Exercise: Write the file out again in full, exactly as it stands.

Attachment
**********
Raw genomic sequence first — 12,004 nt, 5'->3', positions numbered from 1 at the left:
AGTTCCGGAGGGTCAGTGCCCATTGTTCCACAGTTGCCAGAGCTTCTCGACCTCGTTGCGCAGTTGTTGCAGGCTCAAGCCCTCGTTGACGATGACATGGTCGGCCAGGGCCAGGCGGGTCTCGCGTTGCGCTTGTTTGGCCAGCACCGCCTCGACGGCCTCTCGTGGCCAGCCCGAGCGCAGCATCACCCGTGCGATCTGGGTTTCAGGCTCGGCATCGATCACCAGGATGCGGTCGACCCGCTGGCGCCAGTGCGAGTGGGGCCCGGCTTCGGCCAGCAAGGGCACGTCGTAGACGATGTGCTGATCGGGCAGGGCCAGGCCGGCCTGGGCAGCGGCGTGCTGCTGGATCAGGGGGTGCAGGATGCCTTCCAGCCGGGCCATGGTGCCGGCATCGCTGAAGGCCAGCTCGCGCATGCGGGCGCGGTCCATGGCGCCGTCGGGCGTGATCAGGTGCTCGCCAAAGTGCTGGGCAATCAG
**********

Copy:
Raw genomic sequence first — 12,004 nt, 5'->3', positions numbered from 1 at the left:
AGTTCCGGAGGGTCAGTGCCCATTGTTCCACAGTTGCCAGAGCTTCTCGACCTCGTTGCGCAGTTGTTGCAGGCTCAAGCCCTCGTTGACGATGACATGGTCGGCCAGGGCCAGGCGGGTCTCGCGTTGCGCTTGTTTGGCCAGCACCGCCTCGACGGCCTCTCGTGGCCAGCCCGAGCGCAGCATCACCCGTGCGATCTGGGTTTCAGGCTCGGCATCGATCACCAGGATGCGGTCGACCCGCTGGCGCCAGTGCGAGTGGGGCCCGGCTTCGGCCAGCAAGGGCACGTCGTAGACGATGTGCTGATCGGGCAGGGCCAGGCCGGCCTGGGCAGCGGCGTGCTGCTGGATCAGGGGGTGCAGGATGCCTTCCAGCCGGGCCATGGTGCCGGCATCGCTGAAGGCCAGCTCGCGCATGCGGGCGCGGTCCATGGCGCCGTCGGGCGTGATCAGGTGCTCGCCAAAGTGCTGGGCAATCAG